Biodynamic Meeting at Ruby and Amber’s Organic Farm

Biodynamic Meeting at Ruby and Amber’s Organic Farm

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One weekend I attended a Biodynamic meeting at Ruby and Amber’s Organic Farm in Dorena, Oregon, in the Row River Valley, just east of Cottage Grove. I always enjoy seeing other food growing operations, as this is such an infinitely broad subject, there is always much to learn from others’ experiences. At this farm, draft horses are used for much of the work.

Barnyard Manure

Barnyard Manure

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The amount of manure produced must be considered in planning a cropping system for a farm. If one wishes to manure one-fifth of the land every year with 10 tons per acre, there would have to be provided two tons per year for each acre of the farm. This would require about one cow or horse, or equivalent, for each six acres of land.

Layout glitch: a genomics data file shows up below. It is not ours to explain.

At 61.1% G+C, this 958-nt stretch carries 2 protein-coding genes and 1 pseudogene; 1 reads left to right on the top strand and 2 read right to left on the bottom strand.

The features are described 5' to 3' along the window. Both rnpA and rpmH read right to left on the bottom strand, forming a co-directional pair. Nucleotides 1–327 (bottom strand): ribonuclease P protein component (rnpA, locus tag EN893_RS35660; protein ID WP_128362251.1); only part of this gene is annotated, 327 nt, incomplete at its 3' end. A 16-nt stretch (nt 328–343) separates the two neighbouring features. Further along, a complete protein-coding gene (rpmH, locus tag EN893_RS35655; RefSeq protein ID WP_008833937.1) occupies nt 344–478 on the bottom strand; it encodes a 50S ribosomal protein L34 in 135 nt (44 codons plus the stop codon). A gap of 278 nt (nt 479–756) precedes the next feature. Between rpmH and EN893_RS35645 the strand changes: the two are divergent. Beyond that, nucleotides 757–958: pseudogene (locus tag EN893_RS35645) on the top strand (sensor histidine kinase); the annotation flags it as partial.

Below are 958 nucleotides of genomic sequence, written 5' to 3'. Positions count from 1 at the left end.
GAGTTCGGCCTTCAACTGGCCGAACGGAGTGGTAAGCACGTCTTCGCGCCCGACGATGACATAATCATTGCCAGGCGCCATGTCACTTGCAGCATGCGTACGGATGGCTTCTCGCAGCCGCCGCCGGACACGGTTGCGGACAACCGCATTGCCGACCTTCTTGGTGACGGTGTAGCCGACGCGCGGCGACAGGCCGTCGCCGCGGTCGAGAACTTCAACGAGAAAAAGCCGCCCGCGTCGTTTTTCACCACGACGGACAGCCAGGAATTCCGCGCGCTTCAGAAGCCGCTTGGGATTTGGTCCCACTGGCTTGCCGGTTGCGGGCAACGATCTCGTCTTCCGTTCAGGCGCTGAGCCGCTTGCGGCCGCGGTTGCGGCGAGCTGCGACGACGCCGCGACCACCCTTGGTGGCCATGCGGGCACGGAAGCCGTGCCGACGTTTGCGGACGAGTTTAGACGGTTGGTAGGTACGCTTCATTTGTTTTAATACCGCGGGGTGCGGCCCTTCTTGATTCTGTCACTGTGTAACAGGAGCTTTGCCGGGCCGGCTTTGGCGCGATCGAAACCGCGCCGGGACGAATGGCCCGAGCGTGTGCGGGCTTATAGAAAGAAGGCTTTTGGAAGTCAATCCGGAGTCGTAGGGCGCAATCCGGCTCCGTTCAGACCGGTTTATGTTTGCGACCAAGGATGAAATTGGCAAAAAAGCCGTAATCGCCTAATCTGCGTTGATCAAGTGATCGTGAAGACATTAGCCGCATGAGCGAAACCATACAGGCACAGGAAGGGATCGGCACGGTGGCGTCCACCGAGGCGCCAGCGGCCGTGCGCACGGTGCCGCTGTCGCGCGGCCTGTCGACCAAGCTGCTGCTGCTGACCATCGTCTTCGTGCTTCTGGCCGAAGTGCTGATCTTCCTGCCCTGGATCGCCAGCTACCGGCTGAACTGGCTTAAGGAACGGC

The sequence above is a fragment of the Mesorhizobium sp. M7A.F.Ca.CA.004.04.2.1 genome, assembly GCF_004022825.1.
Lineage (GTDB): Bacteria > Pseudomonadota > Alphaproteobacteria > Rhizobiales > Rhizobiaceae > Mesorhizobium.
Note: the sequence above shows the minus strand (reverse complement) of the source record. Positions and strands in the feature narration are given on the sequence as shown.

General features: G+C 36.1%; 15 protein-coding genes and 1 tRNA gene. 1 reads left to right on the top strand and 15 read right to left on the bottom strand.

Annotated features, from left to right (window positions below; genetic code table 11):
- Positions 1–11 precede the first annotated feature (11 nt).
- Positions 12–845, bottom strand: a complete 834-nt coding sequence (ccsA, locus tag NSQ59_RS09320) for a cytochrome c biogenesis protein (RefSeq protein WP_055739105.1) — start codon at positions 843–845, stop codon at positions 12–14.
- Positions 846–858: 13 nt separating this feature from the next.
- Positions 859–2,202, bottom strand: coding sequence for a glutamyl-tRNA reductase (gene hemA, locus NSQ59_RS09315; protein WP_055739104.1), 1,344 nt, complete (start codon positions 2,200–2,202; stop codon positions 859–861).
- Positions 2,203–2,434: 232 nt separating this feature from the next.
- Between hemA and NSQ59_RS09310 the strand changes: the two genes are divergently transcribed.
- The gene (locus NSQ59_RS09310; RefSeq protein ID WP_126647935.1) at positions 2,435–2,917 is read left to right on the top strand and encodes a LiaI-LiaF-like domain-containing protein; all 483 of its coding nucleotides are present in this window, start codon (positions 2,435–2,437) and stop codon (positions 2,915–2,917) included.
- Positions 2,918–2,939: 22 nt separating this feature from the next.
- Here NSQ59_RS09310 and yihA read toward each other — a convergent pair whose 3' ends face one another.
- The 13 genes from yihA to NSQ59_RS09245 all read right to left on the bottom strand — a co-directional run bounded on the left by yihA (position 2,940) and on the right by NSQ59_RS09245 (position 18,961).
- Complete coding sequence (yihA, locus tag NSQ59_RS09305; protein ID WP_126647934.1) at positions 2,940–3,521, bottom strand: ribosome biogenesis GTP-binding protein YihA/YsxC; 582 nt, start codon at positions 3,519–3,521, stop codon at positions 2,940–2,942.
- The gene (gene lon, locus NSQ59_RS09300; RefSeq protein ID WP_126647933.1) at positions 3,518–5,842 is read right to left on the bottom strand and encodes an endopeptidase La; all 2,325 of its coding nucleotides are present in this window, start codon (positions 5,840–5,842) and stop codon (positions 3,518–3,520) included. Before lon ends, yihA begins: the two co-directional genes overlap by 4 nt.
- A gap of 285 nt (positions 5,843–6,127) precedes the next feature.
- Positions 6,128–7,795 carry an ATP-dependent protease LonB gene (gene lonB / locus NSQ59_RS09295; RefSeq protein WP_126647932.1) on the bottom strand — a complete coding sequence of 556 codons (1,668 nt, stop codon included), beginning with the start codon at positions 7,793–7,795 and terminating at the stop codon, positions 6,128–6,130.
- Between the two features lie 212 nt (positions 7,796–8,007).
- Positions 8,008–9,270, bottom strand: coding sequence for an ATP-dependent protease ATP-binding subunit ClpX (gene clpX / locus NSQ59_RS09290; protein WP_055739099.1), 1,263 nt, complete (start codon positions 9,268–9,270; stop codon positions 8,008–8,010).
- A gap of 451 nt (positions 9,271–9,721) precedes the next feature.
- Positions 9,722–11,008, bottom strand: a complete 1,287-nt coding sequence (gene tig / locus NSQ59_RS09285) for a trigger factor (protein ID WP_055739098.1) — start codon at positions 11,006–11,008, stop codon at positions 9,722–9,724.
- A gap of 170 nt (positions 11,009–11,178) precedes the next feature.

Portrait of a Garden

Portrait of a Garden

As the seasons slip by at a centuries-old Dutch estate, an 85-year-old pruning master and the owner work on cultivating crops in the kitchen garden. To do this successfully requires a degree of obsessiveness, the old man explains in this calm, observational documentary. The pruning master still works every day. It would be easier if he were only 60 and young.

On-Farm Meat Processing

The demand for fresh, local meat products – with no taint of industrial process – is absolutely staggering.

An Introduction To Farm Woodlands

The farm woodland is that portion of the farm which either never was cleared for tillage or pasture, or was later given back to woods growth. Thus it occupies land that never was considered suitable, or later proved unsuitable, for farm enterprises.

Laying Out Fields For Plowing

Laying Out Fields For Plowing

from issue:

Before starting to plow a field much time can be saved if the field is first staked out in uniform width lands. Methods that leave dead furrows running down the slope should be avoided, as water may collect in them and cause serious erosion. The method of starting at the sides and plowing around and around to finish in the center of the field will, if practiced year after year, create low areas at the dead furrows.